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Cathal Noonan/INPHO
get a grip

Irish factories are growing at their fastest rate in 15 years. But there's a catch

Industrial jobs are finally due to increase.

A KEY INDICATOR of activity in the manufacturing sector has hit a 15-year high and managers in industrial firms are expecting to hire more staff to cope with that demand.

The latest Investec’s Purchasing Managers’ Index (PMI), which is based on a survey of executives in several hundred industrial companies, showed the equal-highest increase in employment forecasts in the poll’s 17-year history.

That reflected managers’ predictions that they would have to hire more workers to cope with the extra activity they were expecting.

Investec chief economist Philip O’Sullivan said respondents reported rising demand from both domestic and overseas clients with the UK earmarked as a major source of new work.

“This is a surprisingly good report, especially when you consider some of the unhelpful international developments seen during February, such as Greece, Ukraine, the Middle East and North Africa,” he said.

Last month we said that ‘the sector remains in growth mode’. Today’s report gives an indication of how resilient this growth is, but we would caution that any uncertainty ahead of the upcoming UK election (given that Ireland’s closest neighbour has repeatedly been identified by manufacturers as a key source of demand) is likely to put that to the test.”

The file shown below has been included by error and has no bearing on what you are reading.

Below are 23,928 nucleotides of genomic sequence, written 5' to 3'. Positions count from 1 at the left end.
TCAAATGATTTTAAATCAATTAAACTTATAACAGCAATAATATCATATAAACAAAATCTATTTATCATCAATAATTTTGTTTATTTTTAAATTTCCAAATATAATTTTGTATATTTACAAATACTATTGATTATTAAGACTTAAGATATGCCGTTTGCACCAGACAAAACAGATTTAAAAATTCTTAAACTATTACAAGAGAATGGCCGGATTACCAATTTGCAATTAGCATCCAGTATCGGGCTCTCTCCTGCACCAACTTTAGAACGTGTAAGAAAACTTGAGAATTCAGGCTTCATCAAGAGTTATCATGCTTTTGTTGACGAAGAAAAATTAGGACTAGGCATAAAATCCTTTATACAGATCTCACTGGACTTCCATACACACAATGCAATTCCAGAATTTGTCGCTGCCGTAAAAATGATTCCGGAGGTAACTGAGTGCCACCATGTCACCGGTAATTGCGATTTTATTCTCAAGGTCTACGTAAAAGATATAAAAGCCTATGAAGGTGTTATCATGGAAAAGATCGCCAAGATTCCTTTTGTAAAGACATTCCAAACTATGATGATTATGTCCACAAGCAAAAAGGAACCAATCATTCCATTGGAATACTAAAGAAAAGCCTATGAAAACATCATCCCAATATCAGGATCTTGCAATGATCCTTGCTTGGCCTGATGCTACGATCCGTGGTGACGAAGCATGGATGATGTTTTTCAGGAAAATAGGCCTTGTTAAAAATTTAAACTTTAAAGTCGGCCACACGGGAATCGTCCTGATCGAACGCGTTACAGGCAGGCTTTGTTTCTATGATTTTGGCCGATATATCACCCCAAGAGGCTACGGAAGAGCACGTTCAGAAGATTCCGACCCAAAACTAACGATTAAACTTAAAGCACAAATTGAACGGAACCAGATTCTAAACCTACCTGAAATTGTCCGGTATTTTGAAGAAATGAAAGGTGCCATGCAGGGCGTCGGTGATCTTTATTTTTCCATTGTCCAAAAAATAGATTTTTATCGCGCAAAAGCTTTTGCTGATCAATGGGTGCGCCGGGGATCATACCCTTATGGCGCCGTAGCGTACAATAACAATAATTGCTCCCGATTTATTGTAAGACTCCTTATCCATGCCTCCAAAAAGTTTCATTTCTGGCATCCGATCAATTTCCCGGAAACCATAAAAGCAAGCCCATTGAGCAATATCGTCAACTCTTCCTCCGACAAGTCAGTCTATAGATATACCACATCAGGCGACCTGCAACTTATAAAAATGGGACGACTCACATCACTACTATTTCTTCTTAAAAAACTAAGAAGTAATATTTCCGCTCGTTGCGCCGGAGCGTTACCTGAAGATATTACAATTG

The PMI is considered a good indicator for the strength of the economy as it predicts factory outputs heading into the future.

Investec Investec PMI Investec PMI

So what’s the catch?

Despite the bullish survey results for both manufacturing activity and jobs, employment in the sector is coming off a low base and the figures have barely rebounded since the depths of the recession.

The latest CSO numbers show total employment in the broad industry category was 244,500 for the last part of 2014 – still below where the job numbers were at the end of 2010.

In comparison, the peak figure from 2000 was 323,300 – which means nearly 79,000 more people were working in the sector at that stage.

Here’s how industrial jobs have tracked over the past 16 years:

image (1) CSO / CSO / /

Factory output prices have also been falling because of lower commodity costs, competition and the weaker euro, the latest survey said.

Those factors could put pressure on firms’ bottom lines and their ability to keep expanding and hiring if they continue.

READ: Up. Up. Down… Housing construction surged, then slowed to a trickle late last year >

READ: Water charges push up inflation rate, overall though it’s good news >

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